The word mentor, as a noun, is defined as an experienced and trusted adviser. As a verb, it means to advise or train (someone, typically a younger colleague). A mentor invests time and energy in the growth and development of his or her mentee, and can be an integral part of future success.

You may think only employed people have mentors, or that it needs to be someone within your current company, but that’s not the case! You can benefit from a mentor no matter what stage you’re at, and while common, it doesn’t necessarily have to be a current boss or someone you work with regularly.

Is there someone whose work you have admire for a long time? Consider where you would like to be in your career, and then think about the people in your life that are in this position or doing similar work. Maybe you don’t know anyone personally, but someone in your network could make an introduction.

Having a mentor can get you through a job search, share advice in unfamiliar situations and provide feedback about an idea or initiative. Having this type of guidance can shorten the learning curve and accelerate your career. A trusted advisor can help you navigate the ever-changing professional landscape, avoid costly mistakes, and expand your professional network through connecting you with established colleagues and contacts. Having a mentor can truly help you grow as a person and improve your happiness levels in general. Developing this type of relationship with someone you look up to and trust can be a fantastic way to standout in your industry.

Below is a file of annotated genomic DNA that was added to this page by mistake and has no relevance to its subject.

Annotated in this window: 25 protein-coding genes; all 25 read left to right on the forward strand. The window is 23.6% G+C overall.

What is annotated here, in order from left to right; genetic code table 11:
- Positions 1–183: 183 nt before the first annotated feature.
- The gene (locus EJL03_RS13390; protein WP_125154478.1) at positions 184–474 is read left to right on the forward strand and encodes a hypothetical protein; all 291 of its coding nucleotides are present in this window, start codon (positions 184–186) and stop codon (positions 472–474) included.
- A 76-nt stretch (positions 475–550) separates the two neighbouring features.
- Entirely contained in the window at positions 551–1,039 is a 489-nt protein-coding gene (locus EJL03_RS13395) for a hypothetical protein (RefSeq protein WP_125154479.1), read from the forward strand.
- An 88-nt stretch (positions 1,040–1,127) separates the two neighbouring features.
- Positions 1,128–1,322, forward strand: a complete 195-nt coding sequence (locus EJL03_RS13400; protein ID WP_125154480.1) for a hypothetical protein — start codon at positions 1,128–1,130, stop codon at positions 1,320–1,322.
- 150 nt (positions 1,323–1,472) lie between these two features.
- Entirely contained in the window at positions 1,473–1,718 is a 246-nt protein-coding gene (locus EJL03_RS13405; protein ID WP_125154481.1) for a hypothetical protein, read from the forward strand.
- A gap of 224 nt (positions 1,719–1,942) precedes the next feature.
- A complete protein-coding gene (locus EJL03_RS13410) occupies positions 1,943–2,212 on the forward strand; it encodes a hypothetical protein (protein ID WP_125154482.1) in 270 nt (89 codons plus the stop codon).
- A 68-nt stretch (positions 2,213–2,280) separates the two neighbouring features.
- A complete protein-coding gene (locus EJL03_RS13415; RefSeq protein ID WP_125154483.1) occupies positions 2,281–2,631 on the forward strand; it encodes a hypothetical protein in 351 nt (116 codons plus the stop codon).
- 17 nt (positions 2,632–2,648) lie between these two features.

So how do you find a great mentor? It’s not as simple as identifying a colleague who you think would be a good fit and calling it a done deal. It can take some time, and many people struggle in their approach, leaving them disheartened or disappointed. Here are a few tips:

  1. Don’t ask a stranger – Chasing or forcing a connection rarely ends in a positive mentorship. It should feel a bit more obvious, and you should get to know this person before approaching them. This should be someone who has already recognized your potential, as they are more likely to invest time and energy into mentoring you.
  1. Provide value – If you have found someone who you think would make a great mentor, don’t immediately jump to asking them. First interact with them, comment on and share their work, and ask them how you can be of value. Perhaps they are looking for a skill you have and could use some help. Ask yourself how you can be of service first.
  1. Be a great mentee – In order to work with a mentor, you need to be someone that person wants to mentor. This means you should be respectful, attentive, open to feedback (and criticism) and willing to put in the work. If someone – especially someone with a tight schedule – is going to commit to being your mentor, they want to know you will be eager to learn and no time is wasted. Are you actively building your career already? Are you aiming to make the world a better place and solve problems through your work?

Regardless of where you are in your career or where you want to be, you can benefit greatly from having a mentor. You can still accomplish great things without that type of support of course, as many people do. But it sure is nice to have someone one your side, especially when you’re feeling stuck or unmotivated.